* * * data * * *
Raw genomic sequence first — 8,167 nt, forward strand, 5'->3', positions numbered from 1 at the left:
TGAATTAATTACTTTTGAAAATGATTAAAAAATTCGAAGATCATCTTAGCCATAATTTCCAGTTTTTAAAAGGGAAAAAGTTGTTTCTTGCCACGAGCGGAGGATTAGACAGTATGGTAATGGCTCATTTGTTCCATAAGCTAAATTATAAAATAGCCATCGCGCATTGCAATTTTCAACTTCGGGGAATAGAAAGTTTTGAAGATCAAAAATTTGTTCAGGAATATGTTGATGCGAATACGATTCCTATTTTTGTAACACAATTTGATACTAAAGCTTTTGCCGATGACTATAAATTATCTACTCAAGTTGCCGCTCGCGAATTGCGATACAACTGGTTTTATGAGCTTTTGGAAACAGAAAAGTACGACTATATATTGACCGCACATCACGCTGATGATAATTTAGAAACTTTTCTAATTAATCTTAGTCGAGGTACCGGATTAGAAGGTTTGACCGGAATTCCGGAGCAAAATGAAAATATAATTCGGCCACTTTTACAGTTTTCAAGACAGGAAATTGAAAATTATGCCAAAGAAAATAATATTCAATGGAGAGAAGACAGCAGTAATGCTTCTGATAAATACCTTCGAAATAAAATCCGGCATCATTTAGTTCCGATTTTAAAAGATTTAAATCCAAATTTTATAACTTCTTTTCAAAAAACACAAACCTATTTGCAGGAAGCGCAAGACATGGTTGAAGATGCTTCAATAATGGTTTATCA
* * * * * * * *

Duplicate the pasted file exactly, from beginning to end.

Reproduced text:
Raw genomic sequence first — 8,167 nt, forward strand, 5'->3', positions numbered from 1 at the left:
TGAATTAATTACTTTTGAAAATGATTAAAAAATTCGAAGATCATCTTAGCCATAATTTCCAGTTTTTAAAAGGGAAAAAGTTGTTTCTTGCCACGAGCGGAGGATTAGACAGTATGGTAATGGCTCATTTGTTCCATAAGCTAAATTATAAAATAGCCATCGCGCATTGCAATTTTCAACTTCGGGGAATAGAAAGTTTTGAAGATCAAAAATTTGTTCAGGAATATGTTGATGCGAATACGATTCCTATTTTTGTAACACAATTTGATACTAAAGCTTTTGCCGATGACTATAAATTATCTACTCAAGTTGCCGCTCGCGAATTGCGATACAACTGGTTTTATGAGCTTTTGGAAACAGAAAAGTACGACTATATATTGACCGCACATCACGCTGATGATAATTTAGAAACTTTTCTAATTAATCTTAGTCGAGGTACCGGATTAGAAGGTTTGACCGGAATTCCGGAGCAAAATGAAAATATAATTCGGCCACTTTTACAGTTTTCAAGACAGGAAATTGAAAATTATGCCAAAGAAAATAATATTCAATGGAGAGAAGACAGCAGTAATGCTTCTGATAAATACCTTCGAAATAAAATCCGGCATCATTTAGTTCCGATTTTAAAAGATTTAAATCCAAATTTTATAACTTCTTTTCAAAAAACACAAACCTATTTGCAGGAAGCGCAAGACATGGTTGAAGATGCTTCAATAATGGTTTATCA